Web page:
By Holland Cooke
Holland Cooke Media
Talk Radio Consultant
BLOCK ISLAND, RI — Smart talkers aim for high call count. It’s YOUR show. But when you usher in caller after caller you introduce perspectives and voices that broaden the conversation, and you can ignite sparks. And if you host an ask-the-expert show, callers’ relatable issues and questions enable you do demonstrate your know-how to listeners you want as customers.
Monologue sounds lonely, dialogue sounds busy…at-the-speed-of-life to in-car listeners your advertisers want to see pull into the parking lot. And lots of calls make you sound popular, which advertisers also notice. And if you’re hosting a how-to show, callers aplenty imply that you’re the go-to pro in your area of expertise.
By Richard Neer
WFAN, New York
Talk Show Host
NEW YORK –– Consider the fate of the habitual sportstalk caller –– those who phone in on a regular basis, often several times daily.
They develop a sense of entitlement over time, as if they are featured players on the show. Indeed, some may harbor beliefs that they are more important contributors than the host. They bristle when they are placed on hold for long periods awaiting their turn at bat, and complain about how they are treated if they don’t feel they are accorded sufficient time to make their point. Frequent callers believe they have a personal relationship with you and feel betrayed if you don’t reciprocate.
A sports talk host can have ambivalent notions toward regulars. One one hand, you are thankful for their devotion when calls are slow, yet resentful when they pose an obstacle to continuity if they attempt to muscle in ahead of those more worthy.
Certainly there are regulars who consistently add value to the program –– they may represent a contrarian point of view that spurs heated response or even offer greater expertise than the host on a given subject due to their singular devotion to a particular sport or team. But for every one of these assets, there are those who merely love the sound of their own voice on the radio and/or whose opinions contribute nothing to the program’s entertainment value.
The sports talker is also a managing editor. Your main charge is to entertain a (hopefully) vast audience, not to kow-tow to a small coterie of regular callers.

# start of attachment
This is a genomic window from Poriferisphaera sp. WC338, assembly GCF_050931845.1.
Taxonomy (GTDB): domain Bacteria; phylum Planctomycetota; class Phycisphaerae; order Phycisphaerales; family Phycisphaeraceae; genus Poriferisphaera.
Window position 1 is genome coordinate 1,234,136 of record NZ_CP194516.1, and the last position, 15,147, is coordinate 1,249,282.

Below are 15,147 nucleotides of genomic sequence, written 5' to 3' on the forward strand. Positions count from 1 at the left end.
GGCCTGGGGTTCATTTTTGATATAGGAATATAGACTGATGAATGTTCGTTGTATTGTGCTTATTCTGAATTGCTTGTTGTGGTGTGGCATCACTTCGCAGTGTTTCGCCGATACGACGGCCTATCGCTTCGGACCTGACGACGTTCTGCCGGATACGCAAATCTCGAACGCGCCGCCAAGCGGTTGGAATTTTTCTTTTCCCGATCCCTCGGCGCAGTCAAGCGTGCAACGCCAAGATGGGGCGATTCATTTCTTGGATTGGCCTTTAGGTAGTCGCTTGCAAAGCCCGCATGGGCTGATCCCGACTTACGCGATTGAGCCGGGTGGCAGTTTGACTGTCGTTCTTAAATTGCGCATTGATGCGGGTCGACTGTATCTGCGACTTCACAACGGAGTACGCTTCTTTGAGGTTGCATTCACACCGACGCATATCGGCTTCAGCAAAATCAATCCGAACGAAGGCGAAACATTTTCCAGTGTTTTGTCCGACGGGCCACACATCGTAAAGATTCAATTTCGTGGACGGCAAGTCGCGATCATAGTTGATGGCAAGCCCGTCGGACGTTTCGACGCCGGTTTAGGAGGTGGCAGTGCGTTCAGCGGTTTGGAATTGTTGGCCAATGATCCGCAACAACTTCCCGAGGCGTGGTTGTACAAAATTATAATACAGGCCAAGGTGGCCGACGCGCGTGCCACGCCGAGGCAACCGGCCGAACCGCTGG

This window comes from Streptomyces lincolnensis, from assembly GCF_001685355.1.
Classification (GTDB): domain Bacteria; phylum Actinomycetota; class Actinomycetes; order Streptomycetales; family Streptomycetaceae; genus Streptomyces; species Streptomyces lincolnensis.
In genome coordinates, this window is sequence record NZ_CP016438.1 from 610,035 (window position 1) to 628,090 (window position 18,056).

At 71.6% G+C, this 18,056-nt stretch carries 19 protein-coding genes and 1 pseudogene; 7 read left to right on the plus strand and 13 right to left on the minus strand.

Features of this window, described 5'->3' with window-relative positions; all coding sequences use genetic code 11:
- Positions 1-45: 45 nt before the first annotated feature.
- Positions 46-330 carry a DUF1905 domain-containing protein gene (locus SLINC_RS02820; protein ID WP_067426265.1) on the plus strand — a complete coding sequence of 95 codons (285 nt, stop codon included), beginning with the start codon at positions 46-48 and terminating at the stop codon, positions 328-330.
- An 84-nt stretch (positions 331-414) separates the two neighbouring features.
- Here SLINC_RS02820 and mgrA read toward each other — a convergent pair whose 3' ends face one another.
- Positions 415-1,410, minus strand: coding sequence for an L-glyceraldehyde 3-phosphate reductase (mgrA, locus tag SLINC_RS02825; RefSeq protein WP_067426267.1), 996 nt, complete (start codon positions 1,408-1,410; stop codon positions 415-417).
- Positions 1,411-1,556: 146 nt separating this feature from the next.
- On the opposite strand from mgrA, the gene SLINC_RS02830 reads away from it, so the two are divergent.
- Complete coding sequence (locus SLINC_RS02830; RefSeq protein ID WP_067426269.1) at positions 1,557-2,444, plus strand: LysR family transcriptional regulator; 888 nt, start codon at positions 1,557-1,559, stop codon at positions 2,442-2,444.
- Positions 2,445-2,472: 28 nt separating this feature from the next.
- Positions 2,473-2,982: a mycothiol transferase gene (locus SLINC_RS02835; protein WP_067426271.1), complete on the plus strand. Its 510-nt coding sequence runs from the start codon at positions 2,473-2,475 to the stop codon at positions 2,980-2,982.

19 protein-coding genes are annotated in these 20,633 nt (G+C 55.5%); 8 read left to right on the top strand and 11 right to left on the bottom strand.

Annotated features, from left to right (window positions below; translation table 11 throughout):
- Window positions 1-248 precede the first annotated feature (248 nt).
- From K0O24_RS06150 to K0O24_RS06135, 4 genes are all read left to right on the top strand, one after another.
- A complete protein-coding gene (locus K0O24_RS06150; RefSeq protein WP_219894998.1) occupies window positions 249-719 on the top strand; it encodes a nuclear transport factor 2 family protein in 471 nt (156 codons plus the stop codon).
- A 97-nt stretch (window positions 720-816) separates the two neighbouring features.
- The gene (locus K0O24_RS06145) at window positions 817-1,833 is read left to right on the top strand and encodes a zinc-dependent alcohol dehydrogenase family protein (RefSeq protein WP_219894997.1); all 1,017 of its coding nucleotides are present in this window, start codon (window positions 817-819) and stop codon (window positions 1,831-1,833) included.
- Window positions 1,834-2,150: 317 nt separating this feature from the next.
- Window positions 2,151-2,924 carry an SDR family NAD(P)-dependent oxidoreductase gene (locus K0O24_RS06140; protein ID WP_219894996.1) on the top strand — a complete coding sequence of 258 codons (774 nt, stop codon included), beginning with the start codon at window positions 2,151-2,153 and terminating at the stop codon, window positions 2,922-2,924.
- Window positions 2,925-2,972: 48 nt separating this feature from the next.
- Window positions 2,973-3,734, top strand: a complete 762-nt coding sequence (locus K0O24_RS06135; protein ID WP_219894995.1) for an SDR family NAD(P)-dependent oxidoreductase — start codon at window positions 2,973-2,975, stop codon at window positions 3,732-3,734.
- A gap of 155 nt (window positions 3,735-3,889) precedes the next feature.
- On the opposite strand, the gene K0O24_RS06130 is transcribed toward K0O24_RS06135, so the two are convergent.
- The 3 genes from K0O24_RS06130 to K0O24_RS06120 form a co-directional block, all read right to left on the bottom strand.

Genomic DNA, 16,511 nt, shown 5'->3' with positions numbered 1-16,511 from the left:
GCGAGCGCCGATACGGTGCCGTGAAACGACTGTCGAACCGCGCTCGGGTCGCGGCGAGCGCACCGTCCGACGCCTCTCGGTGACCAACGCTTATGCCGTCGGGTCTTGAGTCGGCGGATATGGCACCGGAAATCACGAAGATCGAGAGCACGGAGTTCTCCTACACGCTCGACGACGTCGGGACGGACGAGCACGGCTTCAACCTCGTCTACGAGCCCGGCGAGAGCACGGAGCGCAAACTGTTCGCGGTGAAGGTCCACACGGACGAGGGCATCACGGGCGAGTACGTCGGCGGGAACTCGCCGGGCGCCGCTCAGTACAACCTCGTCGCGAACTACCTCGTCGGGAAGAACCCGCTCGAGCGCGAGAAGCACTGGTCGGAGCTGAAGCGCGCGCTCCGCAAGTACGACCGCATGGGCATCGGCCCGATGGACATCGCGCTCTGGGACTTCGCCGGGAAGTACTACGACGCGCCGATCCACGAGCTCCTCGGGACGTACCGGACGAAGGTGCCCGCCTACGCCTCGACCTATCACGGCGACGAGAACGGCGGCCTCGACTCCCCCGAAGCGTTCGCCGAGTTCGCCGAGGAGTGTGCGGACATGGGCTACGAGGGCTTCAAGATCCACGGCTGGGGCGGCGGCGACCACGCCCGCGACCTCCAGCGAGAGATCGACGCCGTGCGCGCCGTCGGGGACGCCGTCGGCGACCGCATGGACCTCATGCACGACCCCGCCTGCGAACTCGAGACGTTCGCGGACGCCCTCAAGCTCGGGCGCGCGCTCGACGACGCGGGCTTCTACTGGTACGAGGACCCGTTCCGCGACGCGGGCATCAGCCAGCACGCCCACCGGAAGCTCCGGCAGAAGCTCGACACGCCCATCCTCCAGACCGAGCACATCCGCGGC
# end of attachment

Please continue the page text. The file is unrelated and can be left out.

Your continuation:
As a human being, it is hard not to empathize with these callers. Consider how frustrating it is to call a merchant with a vital issue and have to wade through 10 minutes of menus before being placed on hold to speak to a living person. You then are dispatched summarily if you don’t have your order number handy. Calling a popular program can be a similarly unnerving experience, especially if the respondent feels a kinship with the host.
A good producer should help. If a regular wants to talk tennis in the middle of a heated NFL debate, a kindly request to call in at another time may suffice. Or the familiar, “We’re experiencing a heavy volume of calls,” when the point they are trying to make is better expressed by others. It’s a delicate balancing act to keep the steady callers satisfied while not compromising the quality of the program. To quote Nick Lowe, your producer may need to be “cruel to be kind,” and not accede them air time whenever they choose to pick up the phone.
Perhaps you can judiciously wean out the sense of entitlement and still remain on good terms. In some cases however, a clean break is the best solution. It will cause hurt feelings, but your first priority must be to the greater audience.
Richard Neer is a sports talk host at WFAN, New York, an anchor on A Touch of Grey, and sports editor of TALKERS magazine. He can be e-mailed at firstname.lastname@example.org.